With the ability to stay connected all the time, employees often find it difficult to unplug from work. While this isn't necessarily a bad thing, some employees have a hard time leaving the office behind and are finding it increasingly impossible to disconnect from technology. A University of Derby study showed that one in eight people are addicted to their smart phones, spending an average of 3.6 hours on them daily. People even experience real separation anxiety from their mobile devices, based on evidence from the Journal of Computer-Mediated Communication. This behavior can affect employee stress levels, productivity and even create personal problems that reduce job effectiveness.
Why Employees Cannot Unplug from Work
A combination of factors has led to the demise of the traditional nine-to-five workday. First, there are more people connected via mobile technology than ever before — some two-thirds of the American adult population own a smart phone, according to a 2015 Pew Research study. People expect to be able to find information, communicate and stay in the loop 24/7 via their mobile devices, and that includes work updates.
Secondly, the youngest generations in the workforce, Generation X and Millennials, are so used to technology as part of their day-to-day that they find it hard to separate their careers and personal lives in order to unplug from work. A CareerBuilder survey revealed that one in five people have a limited ability to unplug from the office, saying they have, "a tough time enjoying leisure activities because they are thinking about work." Around 42 percent of knowledge workers mentioned that, "work is the first thing they think about when they wake up each morning." Interestingly enough, many respondents felt they were expected to check in with work while off the clock.
Implementing Policies to Support Work-Life Balance
Fortunately, there are ways HR can encourage employees to unplug from work, finding their way to less connectivity and more work-life balance. Policy implementation that directly addresses those issues can be put into place to reduce any behaviors that contribute to productivity losses.
Clearly State Expectations
It's important to create clear boundaries when it comes to mobile technology in and out of the workplace. If the organization provides mobile devices to employees, there is a level of expectation that employees will respond to requests promptly. However, to avoid abuse, guidelines for what's expected with hourly and salaried employees should be implemented.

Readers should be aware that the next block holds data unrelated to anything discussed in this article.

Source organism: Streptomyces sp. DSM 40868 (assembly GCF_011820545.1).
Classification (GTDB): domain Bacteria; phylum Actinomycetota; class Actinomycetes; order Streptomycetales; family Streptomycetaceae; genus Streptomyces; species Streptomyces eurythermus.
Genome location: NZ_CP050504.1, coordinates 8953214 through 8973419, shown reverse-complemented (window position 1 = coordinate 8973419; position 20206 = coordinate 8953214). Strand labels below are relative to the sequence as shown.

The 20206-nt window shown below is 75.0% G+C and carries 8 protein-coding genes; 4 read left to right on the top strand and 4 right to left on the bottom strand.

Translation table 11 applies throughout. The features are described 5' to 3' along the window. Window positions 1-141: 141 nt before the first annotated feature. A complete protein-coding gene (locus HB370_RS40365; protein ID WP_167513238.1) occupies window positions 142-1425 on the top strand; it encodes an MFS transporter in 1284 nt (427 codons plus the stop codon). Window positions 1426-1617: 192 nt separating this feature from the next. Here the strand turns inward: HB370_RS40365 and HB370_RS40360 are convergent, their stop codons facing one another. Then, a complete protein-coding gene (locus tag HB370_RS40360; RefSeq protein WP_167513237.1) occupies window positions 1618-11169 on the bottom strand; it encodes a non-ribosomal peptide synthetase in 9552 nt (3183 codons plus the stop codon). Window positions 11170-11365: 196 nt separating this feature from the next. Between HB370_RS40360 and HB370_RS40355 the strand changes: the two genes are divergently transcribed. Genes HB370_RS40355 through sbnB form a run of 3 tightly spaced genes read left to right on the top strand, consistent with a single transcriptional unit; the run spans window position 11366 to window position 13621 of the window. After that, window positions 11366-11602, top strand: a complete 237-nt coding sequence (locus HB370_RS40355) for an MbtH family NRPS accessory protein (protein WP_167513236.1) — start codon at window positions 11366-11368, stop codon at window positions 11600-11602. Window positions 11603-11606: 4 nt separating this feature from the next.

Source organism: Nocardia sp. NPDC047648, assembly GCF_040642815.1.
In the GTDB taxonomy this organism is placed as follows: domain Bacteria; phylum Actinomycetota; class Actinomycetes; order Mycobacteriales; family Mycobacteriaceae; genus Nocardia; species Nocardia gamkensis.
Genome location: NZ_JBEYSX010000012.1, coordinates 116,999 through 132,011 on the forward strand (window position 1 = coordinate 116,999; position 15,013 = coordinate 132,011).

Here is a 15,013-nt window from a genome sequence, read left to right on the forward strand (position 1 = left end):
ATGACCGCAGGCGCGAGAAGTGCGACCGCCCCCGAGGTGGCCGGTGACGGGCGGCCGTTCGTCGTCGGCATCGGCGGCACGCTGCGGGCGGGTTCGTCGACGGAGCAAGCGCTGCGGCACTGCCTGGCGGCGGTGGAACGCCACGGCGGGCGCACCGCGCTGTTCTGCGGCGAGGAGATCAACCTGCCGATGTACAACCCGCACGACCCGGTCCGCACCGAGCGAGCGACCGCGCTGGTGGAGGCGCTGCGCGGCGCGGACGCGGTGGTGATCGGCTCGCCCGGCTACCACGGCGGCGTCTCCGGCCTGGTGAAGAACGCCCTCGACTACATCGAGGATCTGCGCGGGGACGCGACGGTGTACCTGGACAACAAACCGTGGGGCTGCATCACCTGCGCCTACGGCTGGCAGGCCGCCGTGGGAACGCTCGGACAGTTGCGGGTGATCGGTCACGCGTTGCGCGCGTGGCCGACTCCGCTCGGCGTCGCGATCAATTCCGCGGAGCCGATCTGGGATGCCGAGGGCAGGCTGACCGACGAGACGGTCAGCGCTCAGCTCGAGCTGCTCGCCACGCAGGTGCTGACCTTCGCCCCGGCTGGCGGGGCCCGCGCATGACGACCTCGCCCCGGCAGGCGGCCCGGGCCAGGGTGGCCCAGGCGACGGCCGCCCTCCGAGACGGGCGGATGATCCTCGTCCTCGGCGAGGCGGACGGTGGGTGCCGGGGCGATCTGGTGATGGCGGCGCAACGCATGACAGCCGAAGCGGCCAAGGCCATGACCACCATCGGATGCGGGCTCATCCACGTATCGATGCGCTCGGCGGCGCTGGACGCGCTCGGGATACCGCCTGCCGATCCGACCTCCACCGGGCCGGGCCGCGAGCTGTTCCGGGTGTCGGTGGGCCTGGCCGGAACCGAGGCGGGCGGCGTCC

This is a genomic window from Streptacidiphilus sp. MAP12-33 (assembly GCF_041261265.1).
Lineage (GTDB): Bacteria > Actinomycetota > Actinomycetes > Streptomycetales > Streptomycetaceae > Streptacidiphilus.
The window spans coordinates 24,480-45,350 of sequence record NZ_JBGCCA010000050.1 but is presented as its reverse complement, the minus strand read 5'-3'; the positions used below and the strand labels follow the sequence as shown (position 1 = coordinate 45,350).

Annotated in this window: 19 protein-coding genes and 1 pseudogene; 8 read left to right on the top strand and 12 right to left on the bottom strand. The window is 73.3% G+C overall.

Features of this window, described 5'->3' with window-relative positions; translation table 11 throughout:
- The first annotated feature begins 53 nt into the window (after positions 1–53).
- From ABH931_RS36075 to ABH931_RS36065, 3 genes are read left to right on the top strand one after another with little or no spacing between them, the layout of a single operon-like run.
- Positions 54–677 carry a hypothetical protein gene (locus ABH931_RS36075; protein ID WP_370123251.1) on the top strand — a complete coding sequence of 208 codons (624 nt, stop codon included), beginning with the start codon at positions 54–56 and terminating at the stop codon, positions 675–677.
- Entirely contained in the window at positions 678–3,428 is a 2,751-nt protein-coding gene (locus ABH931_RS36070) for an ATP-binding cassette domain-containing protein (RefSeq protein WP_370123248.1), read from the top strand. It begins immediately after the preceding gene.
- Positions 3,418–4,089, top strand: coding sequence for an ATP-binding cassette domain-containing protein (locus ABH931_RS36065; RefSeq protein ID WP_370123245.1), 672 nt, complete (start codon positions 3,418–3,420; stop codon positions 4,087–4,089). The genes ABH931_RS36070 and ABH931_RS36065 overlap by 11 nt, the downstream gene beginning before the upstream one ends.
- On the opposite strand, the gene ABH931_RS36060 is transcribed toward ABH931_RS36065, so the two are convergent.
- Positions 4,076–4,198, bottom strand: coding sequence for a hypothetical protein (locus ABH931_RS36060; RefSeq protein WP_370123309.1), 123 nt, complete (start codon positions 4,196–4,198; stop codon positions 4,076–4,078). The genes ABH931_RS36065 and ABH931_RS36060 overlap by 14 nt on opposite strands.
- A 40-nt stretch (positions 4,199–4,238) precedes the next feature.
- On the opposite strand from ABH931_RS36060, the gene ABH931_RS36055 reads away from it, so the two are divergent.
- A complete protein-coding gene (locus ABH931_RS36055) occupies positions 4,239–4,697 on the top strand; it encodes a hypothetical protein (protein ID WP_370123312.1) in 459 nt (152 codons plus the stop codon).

For example, according to an article on NBC News/Today.com, Bandwidth, an organization based in Raleigh, North Carolina, strictly enforces a no-contact policy with employees when they take time off, including no emails or mobile communications, giving employees guaranteed time to unplug from work.
Employees often find it difficult to unplug from work because they either don't manage their time well, or they have developed bad habits around technology use. To combat this, educate employees on the proper use of technology and encourage them to use their time wisely.
In a PC Mag article, Google's chairman, Eric Schmidt, a strong proponent of unplugging from technology, advises his employees to "take one hour a day and turn that thing off, take your eyes off that screen and look into the eyes of the person you love. Have a conversation, a real conversation."
Perhaps one of the hardest parts of helping employees to unplug from work is to convince senior leaders to set the example. Dysfunctional behaviors stem from unspoken values that pervade an organization, and being plugged in all the time can work against the organization.
A study conducted by research firm Leadership IQ indicates that, "42 percent of organizations' low performers are actually MORE ENGAGED than high and middle performers." So, while employees may be viewed as more active participants in the organization merely because they are always "on," this doesn't mean they are actually benefiting the bottom line.
When senior leaders understand that, they can begin to develop acceptable behaviors that employees can model. In a US News and World Report article, David Mintz, Founder and CEO of Tofutti Brands, demonstrates better work-life balance by turning off his smart phone one night a week to clear his head and really separate from work.
Promoting the responsible use of technology at the highest levels of the organization will filter down and become the new cultural norm, giving your employees the power to improve work-life balance by encouraging them to unplug.
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